Ask Anahit: The Terrible Twenties

In this month's advice column, one reader asks how best to negotiate a mid-20s identity crisis

Feature by Anahit Behrooz | 08 May 2024
  • Ask Anahit

Do you have any advice for someone who’s having the cliché mid-20s identity crisis? I’ve watched Frances Ha and The Graduate so many times lol but I can’t find a lasting route out of the ennui… Start a podcast? lol. It all feels insurmountable but I’m also so aware of the pity-party nature of it all.

Oh, my sweet summer child. I know you don’t want to hear this, I would not have wanted to hear this, but: buckle up, baby, because you’re in it and there’s no way out. I don’t mean this to sound defeatist – in all honesty, I think it’s kind of beautiful. The whole point of your mid-20s is to have an identity crisis; it’s why you are on God’s green Earth for those crazy few years, to feel strange and panicked and ill-at-ease, to want things so desperately you can hardly breathe and to maybe not get them even slightly, and to learn whether you want them at all.

The lesson to take from Frances Ha (banger) isn’t how best to navigate past an identity crisis, but rather that such crises are points of generation rather than failure: your mid-20s are meant to be a coming-of-age, a second adolescence minus the braces and underwire bras. (The lesson to take from The Graduate is that Anne Bancroft was only six years older than Dustin Hoffman and if six-years-younger-than-me Dustin Hoffman were in front of me, I would fuck him too.) The other lesson to take from Frances Ha is that trying to impose any kind of redemptive narrative on your life – a bohemian weekend in Paris, an impossibly romantic friendship, Adam Driver in sunglasses – is only going to break your heart because life isn’t a French New Wave film, and every small and ugly thing you feel will still be there.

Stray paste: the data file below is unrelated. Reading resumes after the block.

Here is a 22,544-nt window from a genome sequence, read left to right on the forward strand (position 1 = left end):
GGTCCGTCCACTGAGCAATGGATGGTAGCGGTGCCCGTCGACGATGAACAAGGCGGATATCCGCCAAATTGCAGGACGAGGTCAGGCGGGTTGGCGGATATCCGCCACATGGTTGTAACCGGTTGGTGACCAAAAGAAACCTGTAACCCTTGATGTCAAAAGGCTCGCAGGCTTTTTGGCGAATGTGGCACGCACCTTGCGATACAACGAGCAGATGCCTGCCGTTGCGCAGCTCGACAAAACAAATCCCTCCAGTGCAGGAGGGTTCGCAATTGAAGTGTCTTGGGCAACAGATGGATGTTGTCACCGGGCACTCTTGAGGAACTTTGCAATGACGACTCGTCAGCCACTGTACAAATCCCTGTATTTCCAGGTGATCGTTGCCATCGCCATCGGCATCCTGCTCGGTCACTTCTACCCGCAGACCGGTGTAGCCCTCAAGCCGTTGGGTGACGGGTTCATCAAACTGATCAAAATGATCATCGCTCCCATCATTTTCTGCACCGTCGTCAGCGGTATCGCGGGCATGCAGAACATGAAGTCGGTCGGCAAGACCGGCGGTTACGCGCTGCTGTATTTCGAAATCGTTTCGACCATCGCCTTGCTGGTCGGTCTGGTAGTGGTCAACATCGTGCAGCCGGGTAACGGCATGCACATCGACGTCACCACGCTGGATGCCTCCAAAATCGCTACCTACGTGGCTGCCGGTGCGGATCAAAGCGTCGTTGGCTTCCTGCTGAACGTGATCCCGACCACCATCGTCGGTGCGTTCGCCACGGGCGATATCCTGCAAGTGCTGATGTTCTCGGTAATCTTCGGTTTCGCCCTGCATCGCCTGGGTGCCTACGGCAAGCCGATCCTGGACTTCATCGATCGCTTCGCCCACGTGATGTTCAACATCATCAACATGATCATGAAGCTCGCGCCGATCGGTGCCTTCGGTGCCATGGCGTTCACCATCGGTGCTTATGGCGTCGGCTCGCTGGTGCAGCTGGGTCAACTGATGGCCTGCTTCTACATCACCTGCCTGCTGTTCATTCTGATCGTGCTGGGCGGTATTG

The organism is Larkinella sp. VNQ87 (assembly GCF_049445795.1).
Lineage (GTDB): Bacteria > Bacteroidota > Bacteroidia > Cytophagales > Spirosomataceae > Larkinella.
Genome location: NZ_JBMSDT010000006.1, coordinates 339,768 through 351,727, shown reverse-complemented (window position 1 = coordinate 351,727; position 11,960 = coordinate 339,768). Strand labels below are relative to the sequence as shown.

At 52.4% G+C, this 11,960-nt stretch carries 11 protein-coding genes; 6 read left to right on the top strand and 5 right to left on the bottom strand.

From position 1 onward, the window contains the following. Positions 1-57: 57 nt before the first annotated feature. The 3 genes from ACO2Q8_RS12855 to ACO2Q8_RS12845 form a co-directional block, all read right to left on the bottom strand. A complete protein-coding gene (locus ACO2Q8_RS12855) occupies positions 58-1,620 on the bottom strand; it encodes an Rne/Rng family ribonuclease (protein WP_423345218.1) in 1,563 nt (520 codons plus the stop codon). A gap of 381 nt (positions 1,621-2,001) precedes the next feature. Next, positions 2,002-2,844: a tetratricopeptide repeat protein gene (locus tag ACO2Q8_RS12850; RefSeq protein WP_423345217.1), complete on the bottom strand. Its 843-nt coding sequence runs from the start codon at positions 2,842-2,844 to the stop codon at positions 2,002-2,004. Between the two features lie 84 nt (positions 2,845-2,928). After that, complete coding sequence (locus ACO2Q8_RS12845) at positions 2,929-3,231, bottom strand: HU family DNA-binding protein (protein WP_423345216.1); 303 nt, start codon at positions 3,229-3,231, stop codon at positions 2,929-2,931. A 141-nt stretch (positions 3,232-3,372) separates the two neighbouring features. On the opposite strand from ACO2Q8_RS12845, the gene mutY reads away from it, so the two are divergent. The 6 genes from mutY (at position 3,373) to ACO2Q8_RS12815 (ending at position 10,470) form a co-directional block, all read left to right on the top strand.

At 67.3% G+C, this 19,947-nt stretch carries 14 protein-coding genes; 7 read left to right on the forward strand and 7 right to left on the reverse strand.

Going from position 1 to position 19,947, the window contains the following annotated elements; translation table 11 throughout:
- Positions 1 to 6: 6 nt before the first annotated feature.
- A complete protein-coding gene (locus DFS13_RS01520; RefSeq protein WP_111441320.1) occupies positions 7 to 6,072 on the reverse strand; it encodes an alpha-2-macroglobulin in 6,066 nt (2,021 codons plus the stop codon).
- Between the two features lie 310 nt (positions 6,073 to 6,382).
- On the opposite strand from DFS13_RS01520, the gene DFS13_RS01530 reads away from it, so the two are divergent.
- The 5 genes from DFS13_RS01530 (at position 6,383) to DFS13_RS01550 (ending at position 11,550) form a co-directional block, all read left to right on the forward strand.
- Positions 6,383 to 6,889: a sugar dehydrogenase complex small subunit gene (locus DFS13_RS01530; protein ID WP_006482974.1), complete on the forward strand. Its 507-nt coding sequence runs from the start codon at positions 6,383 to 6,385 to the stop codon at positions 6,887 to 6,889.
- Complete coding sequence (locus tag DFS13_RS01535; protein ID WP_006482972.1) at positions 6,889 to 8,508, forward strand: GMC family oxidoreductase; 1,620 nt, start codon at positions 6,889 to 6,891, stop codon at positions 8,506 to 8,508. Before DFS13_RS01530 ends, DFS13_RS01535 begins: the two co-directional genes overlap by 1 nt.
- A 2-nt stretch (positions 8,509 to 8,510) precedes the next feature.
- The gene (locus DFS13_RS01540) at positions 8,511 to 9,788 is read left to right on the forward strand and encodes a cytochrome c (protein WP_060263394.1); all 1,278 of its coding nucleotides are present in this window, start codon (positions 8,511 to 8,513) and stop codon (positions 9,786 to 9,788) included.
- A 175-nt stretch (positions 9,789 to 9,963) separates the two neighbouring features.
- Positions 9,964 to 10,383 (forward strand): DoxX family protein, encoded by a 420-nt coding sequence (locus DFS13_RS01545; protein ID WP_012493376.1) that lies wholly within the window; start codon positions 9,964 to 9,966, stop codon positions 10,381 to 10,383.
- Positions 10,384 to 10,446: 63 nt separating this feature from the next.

And honestly, thank fuck for that. My 20s were so hard (my 30s are also a disaster but maybe you will be built different), but when I think of the alternative – everything settled and decided barely out of childhood, being exactly where I needed to be and staying there for the rest of my life – I want to scream and scream. I’m so grateful for the ennui, for the mess, for the agency I had to imperfectly compile my life myself, to do it without a blueprint. So many things didn’t work out, haven’t worked out, but like – at least my failures are mine. Start a podcast if you like! Keep watching mumblecore! But also try and just sit in it, in the possibilities as well as fears of the blank page.